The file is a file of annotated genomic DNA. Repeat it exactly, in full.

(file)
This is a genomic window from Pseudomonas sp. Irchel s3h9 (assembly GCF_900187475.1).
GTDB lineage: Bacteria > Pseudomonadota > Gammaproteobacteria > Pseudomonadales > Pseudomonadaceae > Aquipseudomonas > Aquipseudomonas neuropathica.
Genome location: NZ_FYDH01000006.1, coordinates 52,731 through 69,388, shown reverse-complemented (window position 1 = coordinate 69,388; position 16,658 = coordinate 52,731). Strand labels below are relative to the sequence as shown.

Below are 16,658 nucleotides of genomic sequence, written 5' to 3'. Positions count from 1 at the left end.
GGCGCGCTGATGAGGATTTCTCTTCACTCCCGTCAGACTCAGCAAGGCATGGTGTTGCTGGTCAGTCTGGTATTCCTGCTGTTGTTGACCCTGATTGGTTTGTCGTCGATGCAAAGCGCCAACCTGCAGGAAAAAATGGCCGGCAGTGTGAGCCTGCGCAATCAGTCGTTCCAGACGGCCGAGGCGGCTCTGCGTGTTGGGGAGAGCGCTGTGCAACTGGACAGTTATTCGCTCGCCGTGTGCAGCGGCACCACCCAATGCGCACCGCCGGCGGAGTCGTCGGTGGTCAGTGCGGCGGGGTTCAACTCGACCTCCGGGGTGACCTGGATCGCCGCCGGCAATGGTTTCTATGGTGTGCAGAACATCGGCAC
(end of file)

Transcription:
This is a genomic window from Pseudomonas sp. Irchel s3h9 (assembly GCF_900187475.1).
GTDB lineage: Bacteria > Pseudomonadota > Gammaproteobacteria > Pseudomonadales > Pseudomonadaceae > Aquipseudomonas > Aquipseudomonas neuropathica.
Genome location: NZ_FYDH01000006.1, coordinates 52,731 through 69,388, shown reverse-complemented (window position 1 = coordinate 69,388; position 16,658 = coordinate 52,731). Strand labels below are relative to the sequence as shown.

Below are 16,658 nucleotides of genomic sequence, written 5' to 3'. Positions count from 1 at the left end.
GGCGCGCTGATGAGGATTTCTCTTCACTCCCGTCAGACTCAGCAAGGCATGGTGTTGCTGGTCAGTCTGGTATTCCTGCTGTTGTTGACCCTGATTGGTTTGTCGTCGATGCAAAGCGCCAACCTGCAGGAAAAAATGGCCGGCAGTGTGAGCCTGCGCAATCAGTCGTTCCAGACGGCCGAGGCGGCTCTGCGTGTTGGGGAGAGCGCTGTGCAACTGGACAGTTATTCGCTCGCCGTGTGCAGCGGCACCACCCAATGCGCACCGCCGGCGGAGTCGTCGGTGGTCAGTGCGGCGGGGTTCAACTCGACCTCCGGGGTGACCTGGATCGCCGCCGGCAATGGTTTCTATGGTGTGCAGAACATCGGCAC